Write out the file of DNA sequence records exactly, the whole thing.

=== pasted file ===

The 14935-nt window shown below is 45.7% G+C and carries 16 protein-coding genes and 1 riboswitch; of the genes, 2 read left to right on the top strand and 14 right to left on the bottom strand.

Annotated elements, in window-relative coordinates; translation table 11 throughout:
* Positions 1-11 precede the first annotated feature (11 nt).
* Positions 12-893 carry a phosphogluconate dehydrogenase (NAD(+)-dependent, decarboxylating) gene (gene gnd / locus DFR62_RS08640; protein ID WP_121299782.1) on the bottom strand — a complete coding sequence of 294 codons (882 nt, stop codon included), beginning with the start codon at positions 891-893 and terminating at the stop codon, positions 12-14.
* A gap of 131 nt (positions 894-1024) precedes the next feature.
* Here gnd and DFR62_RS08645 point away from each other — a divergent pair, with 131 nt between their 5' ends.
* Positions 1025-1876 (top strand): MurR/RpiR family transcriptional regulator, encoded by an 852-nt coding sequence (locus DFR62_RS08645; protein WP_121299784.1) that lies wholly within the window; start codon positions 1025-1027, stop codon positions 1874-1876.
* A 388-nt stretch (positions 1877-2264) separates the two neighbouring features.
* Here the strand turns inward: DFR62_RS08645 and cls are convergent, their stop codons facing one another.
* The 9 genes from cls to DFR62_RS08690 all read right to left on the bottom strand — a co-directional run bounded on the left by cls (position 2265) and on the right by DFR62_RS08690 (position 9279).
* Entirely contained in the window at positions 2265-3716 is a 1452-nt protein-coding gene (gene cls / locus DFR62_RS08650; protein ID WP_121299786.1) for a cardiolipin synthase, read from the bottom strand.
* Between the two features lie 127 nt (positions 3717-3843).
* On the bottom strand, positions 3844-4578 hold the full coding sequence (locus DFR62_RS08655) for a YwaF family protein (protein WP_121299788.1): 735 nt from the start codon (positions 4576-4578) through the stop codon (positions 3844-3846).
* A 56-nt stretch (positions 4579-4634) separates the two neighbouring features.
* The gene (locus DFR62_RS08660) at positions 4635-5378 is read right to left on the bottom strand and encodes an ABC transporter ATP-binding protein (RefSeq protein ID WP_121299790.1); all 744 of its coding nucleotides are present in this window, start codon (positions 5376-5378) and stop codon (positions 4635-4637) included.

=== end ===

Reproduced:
The 14935-nt window shown below is 45.7% G+C and carries 16 protein-coding genes and 1 riboswitch; of the genes, 2 read left to right on the top strand and 14 right to left on the bottom strand.

Annotated elements, in window-relative coordinates; translation table 11 throughout:
* Positions 1-11 precede the first annotated feature (11 nt).
* Positions 12-893 carry a phosphogluconate dehydrogenase (NAD(+)-dependent, decarboxylating) gene (gene gnd / locus DFR62_RS08640; protein ID WP_121299782.1) on the bottom strand — a complete coding sequence of 294 codons (882 nt, stop codon included), beginning with the start codon at positions 891-893 and terminating at the stop codon, positions 12-14.
* A gap of 131 nt (positions 894-1024) precedes the next feature.
* Here gnd and DFR62_RS08645 point away from each other — a divergent pair, with 131 nt between their 5' ends.
* Positions 1025-1876 (top strand): MurR/RpiR family transcriptional regulator, encoded by an 852-nt coding sequence (locus DFR62_RS08645; protein WP_121299784.1) that lies wholly within the window; start codon positions 1025-1027, stop codon positions 1874-1876.
* A 388-nt stretch (positions 1877-2264) separates the two neighbouring features.
* Here the strand turns inward: DFR62_RS08645 and cls are convergent, their stop codons facing one another.
* The 9 genes from cls to DFR62_RS08690 all read right to left on the bottom strand — a co-directional run bounded on the left by cls (position 2265) and on the right by DFR62_RS08690 (position 9279).
* Entirely contained in the window at positions 2265-3716 is a 1452-nt protein-coding gene (gene cls / locus DFR62_RS08650; protein ID WP_121299786.1) for a cardiolipin synthase, read from the bottom strand.
* Between the two features lie 127 nt (positions 3717-3843).
* On the bottom strand, positions 3844-4578 hold the full coding sequence (locus DFR62_RS08655) for a YwaF family protein (protein WP_121299788.1): 735 nt from the start codon (positions 4576-4578) through the stop codon (positions 3844-3846).
* A 56-nt stretch (positions 4579-4634) separates the two neighbouring features.
* The gene (locus DFR62_RS08660) at positions 4635-5378 is read right to left on the bottom strand and encodes an ABC transporter ATP-binding protein (RefSeq protein ID WP_121299790.1); all 744 of its coding nucleotides are present in this window, start codon (positions 5376-5378) and stop codon (positions 4635-4637) included.